Heat the oil in saucepan or frying pan until it ripples lightly. Drop in the scallions and stir and fry them, scraping all areas of the pot, untl they barely begin to take on some color. This will take about 8 to 10 minutes. Now add the ginger and garlic and continue to stir and fry for another 10 minutes or so, until everything is light golden. (they will darken and crisp more as they cool).
Stir more as time goes on, because as things brown up they tend to stick more, and keep the heat on the low side. Drop in the chiles now (remember that they will send up a mighty pepper fume) and stir for a few seconds, and then add the salt and soy sauce and stir for another minute. Turn off the heat and add the sesame seeds and oil, then let it all cool completely before scraping it into a sterilized and completely dry jar with a tight-fitting lid.
This is an excellent addition to rice, to stir-fried greens, or on top of a bowl of noodles. It was heaven to night on some braised Chinese broccoli, and I bet the same effect can be achieved with baby bok choi. Also, it's great on toast. But not everyone takes their sauce that way, I know.
Tuesday, April 17, 2012
Just had a romp through the women's magazines while I waited for my daughter at the pediatric dentist. I am resolved to be slimmer, make better use of my closet space, and get totally invested in date night. Also I am all about quinoa. Well, my children would tell you that is nothing new. Like the lamented chickpea, it is one of those foods that they reflexively express dislike for, even though they eat it pretty happily. But everyone else in the universe seems to be about it now, so my quiet devotion to quinoa no longer has to be a shameful thing for the family.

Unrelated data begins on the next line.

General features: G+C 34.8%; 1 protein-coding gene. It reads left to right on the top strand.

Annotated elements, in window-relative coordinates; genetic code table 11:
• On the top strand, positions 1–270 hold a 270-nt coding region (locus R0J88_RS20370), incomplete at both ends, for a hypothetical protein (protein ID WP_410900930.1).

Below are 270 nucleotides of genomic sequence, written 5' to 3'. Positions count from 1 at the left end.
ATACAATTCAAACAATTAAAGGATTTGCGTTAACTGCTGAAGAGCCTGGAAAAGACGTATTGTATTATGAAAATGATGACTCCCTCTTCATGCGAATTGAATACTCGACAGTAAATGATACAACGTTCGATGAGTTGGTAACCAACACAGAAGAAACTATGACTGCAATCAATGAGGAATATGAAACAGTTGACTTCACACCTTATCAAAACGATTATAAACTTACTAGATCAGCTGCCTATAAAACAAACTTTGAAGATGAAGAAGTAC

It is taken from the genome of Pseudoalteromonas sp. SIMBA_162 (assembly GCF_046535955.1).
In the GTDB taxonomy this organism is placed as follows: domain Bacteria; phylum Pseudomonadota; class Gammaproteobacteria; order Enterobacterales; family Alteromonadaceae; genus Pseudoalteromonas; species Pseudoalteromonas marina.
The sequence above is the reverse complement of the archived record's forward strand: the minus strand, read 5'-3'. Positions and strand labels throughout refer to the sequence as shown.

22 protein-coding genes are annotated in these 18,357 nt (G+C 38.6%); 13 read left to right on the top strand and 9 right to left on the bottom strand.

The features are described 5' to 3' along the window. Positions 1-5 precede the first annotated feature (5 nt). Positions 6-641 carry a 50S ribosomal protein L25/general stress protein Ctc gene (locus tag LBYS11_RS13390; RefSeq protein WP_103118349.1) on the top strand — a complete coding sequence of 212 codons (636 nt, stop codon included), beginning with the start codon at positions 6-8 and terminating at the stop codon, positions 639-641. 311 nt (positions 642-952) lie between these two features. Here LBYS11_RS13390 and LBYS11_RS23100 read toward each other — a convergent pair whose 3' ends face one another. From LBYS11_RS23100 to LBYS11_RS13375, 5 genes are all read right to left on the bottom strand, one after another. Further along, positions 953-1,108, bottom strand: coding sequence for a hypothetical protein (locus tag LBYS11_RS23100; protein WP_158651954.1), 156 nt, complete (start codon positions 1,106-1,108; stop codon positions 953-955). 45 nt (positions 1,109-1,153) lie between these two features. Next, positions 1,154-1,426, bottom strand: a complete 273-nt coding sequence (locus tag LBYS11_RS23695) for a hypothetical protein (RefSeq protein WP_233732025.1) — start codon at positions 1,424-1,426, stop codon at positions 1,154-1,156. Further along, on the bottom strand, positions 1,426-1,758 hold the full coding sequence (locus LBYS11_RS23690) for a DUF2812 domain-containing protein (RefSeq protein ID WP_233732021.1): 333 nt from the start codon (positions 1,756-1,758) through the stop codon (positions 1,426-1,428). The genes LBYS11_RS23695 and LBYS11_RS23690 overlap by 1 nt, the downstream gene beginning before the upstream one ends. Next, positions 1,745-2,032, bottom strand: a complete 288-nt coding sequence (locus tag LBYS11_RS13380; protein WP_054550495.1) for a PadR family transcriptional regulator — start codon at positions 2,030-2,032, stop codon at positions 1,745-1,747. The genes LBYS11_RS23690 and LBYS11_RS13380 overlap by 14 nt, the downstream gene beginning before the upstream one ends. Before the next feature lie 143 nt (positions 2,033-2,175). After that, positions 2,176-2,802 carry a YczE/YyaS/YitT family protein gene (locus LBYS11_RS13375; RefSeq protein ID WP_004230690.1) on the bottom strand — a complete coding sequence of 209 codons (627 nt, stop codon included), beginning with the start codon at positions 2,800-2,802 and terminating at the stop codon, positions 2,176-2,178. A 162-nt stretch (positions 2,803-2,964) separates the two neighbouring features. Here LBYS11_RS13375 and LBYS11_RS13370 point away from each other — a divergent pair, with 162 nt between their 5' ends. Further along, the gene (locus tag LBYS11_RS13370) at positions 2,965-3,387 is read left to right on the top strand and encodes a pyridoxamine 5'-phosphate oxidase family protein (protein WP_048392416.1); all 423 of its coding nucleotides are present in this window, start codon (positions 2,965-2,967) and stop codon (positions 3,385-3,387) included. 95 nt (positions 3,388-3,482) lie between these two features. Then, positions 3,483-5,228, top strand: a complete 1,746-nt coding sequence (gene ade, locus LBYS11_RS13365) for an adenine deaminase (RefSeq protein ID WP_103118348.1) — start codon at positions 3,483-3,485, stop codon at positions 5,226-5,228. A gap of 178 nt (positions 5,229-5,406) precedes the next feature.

It looks to me from a scientific survey of the mainstream blog and magazine universes that this is the Age of Quinoa 'n' Cheese. Here it is, baked with chunks of ham. There it is, bright orange with conveniently pre-shredded colby. If it means more people eating quinoa, there probably isn't much to object to in the trend.
Also, they happen to be on to something. What suspect food is not improved with bakey crispy cheese on top? And when I saw the quinoa muffins (and wee little muffinettes) moving in herds across the Great Housewifely Plains, I decided to get a little of that women's mag action here at home.
"Don't think I am fooled by the whole muffin thing," said the Chief Quinoa Skeptic.
Fooled in what way?
"I can see that these are made of quinoa," said the CQS, but by then she had eaten it. And then she ate another. I really wasn't trying to fool anyone, I swear. But I will say I enjoyed the reduced grumbling. They come across like something between a nice, not-at-all dry muffin and an amusingly portable frittata. We ate them hot, with a big messy salad, for dinner, but they look like likely suspects for flinging into a lunch box, too, or onto a brunch table.
Like a frittata or quiche or omelette, they are kind of a blank canvas. I am not sure there is any limitation on what you could add here, so this is another non-recipe recipe. Go hog wild. Suggestions below, but feel free to ignore them.
convincing quinoa flingers
2 1/2 cups of cooked quinoa
1 1/2 cups of coarsely grated cheddar, divided
1 c coarsely grated zucchini (about one 7" zuke)
a generous sprinkling of chopped fresh herbs, like chives or parsley